Doctoral music student wins 3 international online piano competitions

November 23, 2021

Ka Ho “Tommy” Chan, DMA in Piano Performance and Pedagogy at Arizona State University, received first prize in three international online piano competitions.

Chan won first prizes at the North International Music Competition in Sweden, the International Golden Classical Music Awards and the International Grand Prize Virtuoso Music Competition in Salzburg, Austria, in 2020 and 2021.

Ka Ho “Tommy” chan
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Chan, an international student from Macau, earned a Bachelor of Music in piano performance in 2017 at Arizona State University, where he studied under Baruch Meir, associate professor at the School of Music, Dance and Theater. After receiving his master’s degree in music from Texas Christian University, Chan returned to Arizona State University to complete his doctoral studies.

“Despite the pandemic and having to take all the lessons online from Macau for over a year, Tommy has made great achievements in his career,” Meir said.

Chan said, “I had doubts about whether an online lesson could offer the same experience as in-person teaching. Although voice delivery cannot achieve the same quality as in-person teaching, Dr. Meir has provided me with an excellent experience with online piano lessons. Internet. I learned a lot in many musical aspects and interpretations of playing the piano.”

Since 2013, Chan has been sponsored by the Bureau of Cultural Affairs in Macau for his studies abroad and received many distinguished scholarships and awards. Participate in master classes and international festivals such as the Schlieren International Music Festival in Italy and the White Knights International Piano Festival in Russia.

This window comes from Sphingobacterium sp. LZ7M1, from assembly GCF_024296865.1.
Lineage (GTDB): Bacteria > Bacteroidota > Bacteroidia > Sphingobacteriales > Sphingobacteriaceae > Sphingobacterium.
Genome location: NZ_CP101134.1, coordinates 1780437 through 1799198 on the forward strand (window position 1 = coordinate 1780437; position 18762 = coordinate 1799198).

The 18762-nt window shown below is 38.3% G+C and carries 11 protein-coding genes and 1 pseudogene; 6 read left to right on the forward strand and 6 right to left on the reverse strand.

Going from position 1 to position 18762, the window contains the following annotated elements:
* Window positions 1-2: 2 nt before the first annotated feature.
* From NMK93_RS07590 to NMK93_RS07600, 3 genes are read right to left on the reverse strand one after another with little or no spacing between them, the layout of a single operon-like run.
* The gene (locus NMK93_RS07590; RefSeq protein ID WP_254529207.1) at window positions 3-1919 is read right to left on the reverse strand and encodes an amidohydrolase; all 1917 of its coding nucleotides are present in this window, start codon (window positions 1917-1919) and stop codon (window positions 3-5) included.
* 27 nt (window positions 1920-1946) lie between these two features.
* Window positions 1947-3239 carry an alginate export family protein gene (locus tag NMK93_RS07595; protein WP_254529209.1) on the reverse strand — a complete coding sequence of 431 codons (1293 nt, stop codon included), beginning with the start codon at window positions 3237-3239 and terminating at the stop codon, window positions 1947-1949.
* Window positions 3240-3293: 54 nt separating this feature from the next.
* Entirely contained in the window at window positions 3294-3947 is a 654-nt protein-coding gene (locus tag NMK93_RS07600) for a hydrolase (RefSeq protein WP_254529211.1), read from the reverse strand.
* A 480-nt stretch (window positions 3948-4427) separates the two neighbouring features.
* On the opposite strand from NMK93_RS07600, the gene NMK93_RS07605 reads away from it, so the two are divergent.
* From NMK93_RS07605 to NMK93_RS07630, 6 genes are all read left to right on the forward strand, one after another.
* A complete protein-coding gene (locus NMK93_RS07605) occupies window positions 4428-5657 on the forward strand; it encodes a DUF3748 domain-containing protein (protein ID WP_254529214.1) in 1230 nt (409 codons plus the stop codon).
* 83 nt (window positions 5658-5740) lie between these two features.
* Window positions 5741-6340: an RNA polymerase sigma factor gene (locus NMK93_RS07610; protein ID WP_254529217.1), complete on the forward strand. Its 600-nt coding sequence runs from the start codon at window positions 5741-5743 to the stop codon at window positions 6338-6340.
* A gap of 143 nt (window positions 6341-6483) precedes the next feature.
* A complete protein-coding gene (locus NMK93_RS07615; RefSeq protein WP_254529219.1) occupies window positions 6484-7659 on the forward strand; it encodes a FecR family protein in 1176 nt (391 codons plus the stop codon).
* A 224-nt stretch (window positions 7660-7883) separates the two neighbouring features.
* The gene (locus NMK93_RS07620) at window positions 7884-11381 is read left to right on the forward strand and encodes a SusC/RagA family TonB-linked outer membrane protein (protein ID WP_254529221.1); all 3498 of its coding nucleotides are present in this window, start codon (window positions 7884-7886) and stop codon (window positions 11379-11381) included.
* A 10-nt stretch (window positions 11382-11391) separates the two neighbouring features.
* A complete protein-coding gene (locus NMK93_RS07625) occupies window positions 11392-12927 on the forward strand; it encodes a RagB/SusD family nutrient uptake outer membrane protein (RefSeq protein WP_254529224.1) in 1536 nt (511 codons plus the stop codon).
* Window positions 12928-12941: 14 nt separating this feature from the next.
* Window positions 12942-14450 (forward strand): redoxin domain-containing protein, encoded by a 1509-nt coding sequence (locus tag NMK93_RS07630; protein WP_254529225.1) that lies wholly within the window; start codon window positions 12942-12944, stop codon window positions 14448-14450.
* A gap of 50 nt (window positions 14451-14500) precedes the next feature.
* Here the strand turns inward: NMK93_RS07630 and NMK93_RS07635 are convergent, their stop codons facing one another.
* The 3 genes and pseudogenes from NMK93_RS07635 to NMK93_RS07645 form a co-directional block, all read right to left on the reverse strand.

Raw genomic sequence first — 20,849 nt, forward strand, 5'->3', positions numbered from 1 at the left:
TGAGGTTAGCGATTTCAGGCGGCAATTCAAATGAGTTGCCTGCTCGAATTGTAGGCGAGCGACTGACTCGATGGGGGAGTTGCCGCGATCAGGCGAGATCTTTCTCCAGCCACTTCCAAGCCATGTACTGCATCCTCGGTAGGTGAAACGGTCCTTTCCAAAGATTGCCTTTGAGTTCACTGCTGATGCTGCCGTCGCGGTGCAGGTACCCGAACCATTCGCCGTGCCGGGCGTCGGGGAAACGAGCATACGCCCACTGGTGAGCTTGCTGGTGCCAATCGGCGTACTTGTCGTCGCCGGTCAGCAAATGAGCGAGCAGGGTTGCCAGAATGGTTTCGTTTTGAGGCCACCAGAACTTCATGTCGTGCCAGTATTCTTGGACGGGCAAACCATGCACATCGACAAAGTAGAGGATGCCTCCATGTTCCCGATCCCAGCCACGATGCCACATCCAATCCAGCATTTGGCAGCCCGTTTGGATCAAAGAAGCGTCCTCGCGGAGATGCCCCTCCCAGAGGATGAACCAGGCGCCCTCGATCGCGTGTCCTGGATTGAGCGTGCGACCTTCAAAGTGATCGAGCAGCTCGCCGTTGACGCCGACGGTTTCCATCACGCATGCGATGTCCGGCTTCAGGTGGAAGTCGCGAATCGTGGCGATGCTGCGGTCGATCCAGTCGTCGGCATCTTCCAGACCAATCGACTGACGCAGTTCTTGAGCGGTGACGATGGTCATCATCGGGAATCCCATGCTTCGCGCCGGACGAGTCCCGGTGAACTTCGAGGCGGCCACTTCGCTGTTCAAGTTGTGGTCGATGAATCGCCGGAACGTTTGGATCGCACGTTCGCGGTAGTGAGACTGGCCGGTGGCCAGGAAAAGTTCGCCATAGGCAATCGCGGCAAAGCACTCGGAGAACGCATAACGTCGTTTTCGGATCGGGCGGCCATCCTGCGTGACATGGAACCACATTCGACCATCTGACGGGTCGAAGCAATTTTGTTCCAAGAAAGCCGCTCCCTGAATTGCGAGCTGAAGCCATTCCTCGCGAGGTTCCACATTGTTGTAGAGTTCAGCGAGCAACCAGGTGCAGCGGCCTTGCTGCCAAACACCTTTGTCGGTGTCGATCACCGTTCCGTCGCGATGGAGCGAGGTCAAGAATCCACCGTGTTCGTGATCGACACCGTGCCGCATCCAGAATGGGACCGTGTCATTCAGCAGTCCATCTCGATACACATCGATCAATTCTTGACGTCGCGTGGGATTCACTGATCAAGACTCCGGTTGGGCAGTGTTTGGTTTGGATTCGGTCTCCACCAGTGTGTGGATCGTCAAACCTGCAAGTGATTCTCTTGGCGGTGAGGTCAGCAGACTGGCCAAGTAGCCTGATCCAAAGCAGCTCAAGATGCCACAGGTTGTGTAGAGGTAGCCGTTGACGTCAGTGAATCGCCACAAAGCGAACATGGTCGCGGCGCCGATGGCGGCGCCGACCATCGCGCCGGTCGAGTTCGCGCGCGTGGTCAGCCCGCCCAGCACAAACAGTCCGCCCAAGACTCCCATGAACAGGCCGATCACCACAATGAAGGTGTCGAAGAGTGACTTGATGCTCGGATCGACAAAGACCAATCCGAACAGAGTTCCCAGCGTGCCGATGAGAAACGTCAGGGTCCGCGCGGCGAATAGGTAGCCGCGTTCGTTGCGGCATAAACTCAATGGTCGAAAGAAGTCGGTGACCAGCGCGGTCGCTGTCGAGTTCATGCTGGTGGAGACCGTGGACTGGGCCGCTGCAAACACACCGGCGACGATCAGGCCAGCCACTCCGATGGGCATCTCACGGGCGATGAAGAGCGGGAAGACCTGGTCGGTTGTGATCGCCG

Chan began his musical studies at the age of seven. In 2007 and 2008, he studied with Jun Yang, a former head of the Central Conservatory of Music in Beijing. He won first prize at the Chinese National Piano Competition in Guangzhou at the age of twelve, made his debut concerto with an orchestra at the age of fourteen, and played “Yellow River”. Piano Concerto. In the same year, he was accepted into the pre-college program at the Escola de Musica do Conservatorio de Macau (Macao Conservatory of Music School).

“I chose Arizona State University to pursue my music studies because of the outstanding college of music and first-class facilities,” Chan said. “Like most performance majors, I choose a school based on the teacher and I am fortunate to have studied with Dr. Meir for my undergraduate degree and now my current graduate degree. The individual experience has enriched me artistically, musically, pianist and in many other ways until I become a better musician and pianist.”

Meir said that international competitions attract students from all over the world, often requiring a higher level of performance. In the United States, he said he considers the National Association of Music Teachers competition a very strong competition because it represents top teachers and schools from all over the country.

“Students should take the competitions as part of their educational experience and as a catalyst for personal growth,” Meir said. “Competitions can be a stepping stone forward, but you have to be careful not to leave a negative impact on you if you don’t win. Use it as a source of motivation.”

Chan said the best advice he gives students interested in competition is to not hesitate to participate in any music event or competition as soon as you feel you want to be a part of it.

“No single award or award can speak for you as an artist, but the process and experience are invaluable,” Chan said.

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